This poor body is in really sad shape as you can see. This is the first leather body I restored and I just figured it out as I went along. The broken celluloid was daunting at first, but I wanted to be able to do celluloid doll repair. This is a good first project.
First I took it apart as you see in the picture, then I started on the legs. I ironed WonderUnder onto some muslin to line and strengthen the leather. Then I took all the sawdust out of the lower legs and turned them wrong side out.
Then I cut thin glove leather and glued it to the larger holes and the seam lines. Next I cut a rectangle of my prepared muslin and ironed it onto one of the seam lines so I could lay the muslin around the leg and cut it nearly to size. I rolled up a couple paper towels to put inside the leg so I could iron the muslin onto the leather. Next I cut the muslin to size.
This picture shows the finished inside of the lower leg with the muslin ironed onto the leather. It also shows my firmly rolled up paper towels that I used on the inside of the leg so I could iron the muslin. Then I turned each leg right side out and finished ironing the muslin to the bottom of each torn leg. Then I cut pieces of glove leather to cover any larger holes in the leather and glued them on, but I cannot remember what kind of glue I used.
I wish I had taken more pictures now. Then I stuffed the legs with new sawdust and tried on the lower legs to make sure I hadn’t stuffed too much. Then I finished filling the top of the leg with a little stuffing so the sawdust wouldn’t leak out the top. There was a torn, oval cardboard piece at the top, so I cut a new one and inserted it into the top of the leg and loosely stitched the opening closed. Then I cut new holes at the top and put a brass eyelet in each hole.
After removing the buttons and lower arms, the leather upper arms were so dirty and fragile that I just peeled the leather off and recovered the wooden part with new leather. I got these from a doll business in NY years ago when they were still in business. I don’t know where to purchase them now. I had to be really careful putting the celluloid arms back so I didn’t break them. Celluloid is so fragile. That is what makes celluloid doll repair so hard.
Celluloid is very fragile and doesn’t like water, so I used a barely damp cloth to wipe most of the dirt off the arms and legs. Then I tackled the puzzle of putting the leg together with super glue one piece at a time. There is a great, free celluloid repair guide on ebay. http://www.ebay.com/gds/Celluloid-doll-repair-guide-/10000000000962075/g.html Then as I progressed, I dipped torn strips of muslin into glue to reinforce the inside of the leg. I found out later, that I could have used Gorilla glue also. When it was all dry, I sanded it smooth. I tried just sand paper, but it was so slow that I used my motorized sand-o-flex to get it all smooth. If I run my fingers over the celluloid now, it is completely smooth with no cracks or bumps.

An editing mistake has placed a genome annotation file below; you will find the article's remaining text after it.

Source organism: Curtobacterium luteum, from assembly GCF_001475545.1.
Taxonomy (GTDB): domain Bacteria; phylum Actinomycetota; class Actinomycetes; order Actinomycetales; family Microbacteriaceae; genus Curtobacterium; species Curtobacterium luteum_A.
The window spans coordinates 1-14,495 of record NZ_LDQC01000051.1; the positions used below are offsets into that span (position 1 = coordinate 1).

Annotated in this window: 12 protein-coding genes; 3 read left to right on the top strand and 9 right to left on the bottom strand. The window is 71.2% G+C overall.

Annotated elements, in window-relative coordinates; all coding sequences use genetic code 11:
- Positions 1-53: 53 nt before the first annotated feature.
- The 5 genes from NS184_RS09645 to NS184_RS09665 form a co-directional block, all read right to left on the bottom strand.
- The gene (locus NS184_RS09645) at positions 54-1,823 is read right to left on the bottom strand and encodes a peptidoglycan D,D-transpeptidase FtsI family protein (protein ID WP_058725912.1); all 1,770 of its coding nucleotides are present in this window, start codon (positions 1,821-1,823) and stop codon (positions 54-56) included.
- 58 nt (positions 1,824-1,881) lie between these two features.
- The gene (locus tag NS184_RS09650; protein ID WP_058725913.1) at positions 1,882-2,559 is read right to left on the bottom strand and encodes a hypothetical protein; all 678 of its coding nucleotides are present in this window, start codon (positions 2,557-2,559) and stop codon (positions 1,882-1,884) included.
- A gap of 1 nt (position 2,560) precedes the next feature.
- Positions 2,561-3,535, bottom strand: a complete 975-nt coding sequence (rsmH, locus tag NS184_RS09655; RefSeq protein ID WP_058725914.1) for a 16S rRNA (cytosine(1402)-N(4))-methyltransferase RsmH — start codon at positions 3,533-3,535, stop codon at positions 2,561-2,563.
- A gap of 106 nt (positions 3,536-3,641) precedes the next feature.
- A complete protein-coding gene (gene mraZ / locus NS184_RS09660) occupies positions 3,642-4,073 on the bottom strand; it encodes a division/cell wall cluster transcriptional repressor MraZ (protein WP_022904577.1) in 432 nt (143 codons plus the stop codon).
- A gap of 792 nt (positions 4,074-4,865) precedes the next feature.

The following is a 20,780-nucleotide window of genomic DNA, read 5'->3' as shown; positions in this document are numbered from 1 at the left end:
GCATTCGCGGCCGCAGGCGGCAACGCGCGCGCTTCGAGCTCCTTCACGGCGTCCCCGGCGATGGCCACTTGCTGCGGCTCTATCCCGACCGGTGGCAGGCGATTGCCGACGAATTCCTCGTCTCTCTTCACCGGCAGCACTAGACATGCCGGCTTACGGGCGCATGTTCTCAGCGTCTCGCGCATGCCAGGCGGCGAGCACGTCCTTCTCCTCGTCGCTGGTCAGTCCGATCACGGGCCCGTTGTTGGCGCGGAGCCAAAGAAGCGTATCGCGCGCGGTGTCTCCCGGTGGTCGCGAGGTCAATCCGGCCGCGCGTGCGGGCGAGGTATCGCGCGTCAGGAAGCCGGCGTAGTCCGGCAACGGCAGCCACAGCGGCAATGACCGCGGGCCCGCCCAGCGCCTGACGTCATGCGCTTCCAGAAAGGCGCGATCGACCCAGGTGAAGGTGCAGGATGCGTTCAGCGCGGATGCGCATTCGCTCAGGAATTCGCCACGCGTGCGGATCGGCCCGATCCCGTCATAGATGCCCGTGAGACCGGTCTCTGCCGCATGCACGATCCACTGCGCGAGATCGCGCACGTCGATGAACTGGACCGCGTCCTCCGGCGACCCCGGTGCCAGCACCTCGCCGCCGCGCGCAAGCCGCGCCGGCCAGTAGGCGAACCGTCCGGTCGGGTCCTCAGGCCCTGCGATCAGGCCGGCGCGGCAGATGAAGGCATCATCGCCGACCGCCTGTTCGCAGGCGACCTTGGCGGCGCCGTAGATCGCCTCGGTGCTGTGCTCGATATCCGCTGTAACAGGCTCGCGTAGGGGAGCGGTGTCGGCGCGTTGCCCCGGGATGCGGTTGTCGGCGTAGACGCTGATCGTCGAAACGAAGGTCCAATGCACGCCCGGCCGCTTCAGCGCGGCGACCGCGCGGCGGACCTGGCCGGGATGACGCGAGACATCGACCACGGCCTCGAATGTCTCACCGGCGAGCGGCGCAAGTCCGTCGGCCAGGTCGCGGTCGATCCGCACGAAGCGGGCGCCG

Then I pulled the upper body back and reinforced the leather with the ironed on muslin, like I did with the lower legs. Then I glued some leather patches on the upper body. I couldn’t find any way to clean the body, so I just wiped it carefully with my fingertips and hoped the paint would glue it all down (which it did). Then I used Angelus acrylic leather paint on all of the leather, except the label, let it dry, then gave it one more coat. I let the paint dry for a week before putting the body back together. Now I just need to find a head to fit!
Here are a couple pictures of the restored body. I need to take the legs off and air brush them before it is really finished. I just wanted to see it all together.
I recently discovered the book “Celluloid Dolls Toys & Playthings” by Julie Pelletier Robinson that has references to celluloid repair throughout the book and a chapter on celluloid repair. She still sells the book, and answers her emails at firstname.lastname@example.org 🙂 Now I am certain I will be able to tackle celluloid doll repair.
I have thought a whole lot about the celluloid and last night I dreamed that I had a celluloid doll to repair. In the dream, I needed to replace an arm. So, I made a mold of another doll’s arm using sculpy. Then I cut a ping pong ball the approximate shape of half of the arm. Then I used a hair dryer to soften the celluloid and pressed it into half of my mold with a large stylus. I did that for both halves, then cut the edges and put the sides together and glued them with some melted celluloid. Think it might work? I have a little mechanical celluloid clown with a missing foot someplace in storage. If I ever get to unpack my storage shed and find him, I am going to try to make him another foot this way.
I have also thought a lot about coloring a celluloid ping pong ball . As an artist, I know that oil paints, watercolor paints and tempera paints all use the same pigments, just different binders. It is the binders that would react with the celluloid. The factories that make celluloid pens use something to color their celluloid. China paints are pure mineral pigments. Do you think that the powdered china paints could be used to mix with a melted ping pong ball to color some celluloid?
On Saturday, December 7, 2013 10:31 AM, “email@example.com” wrote: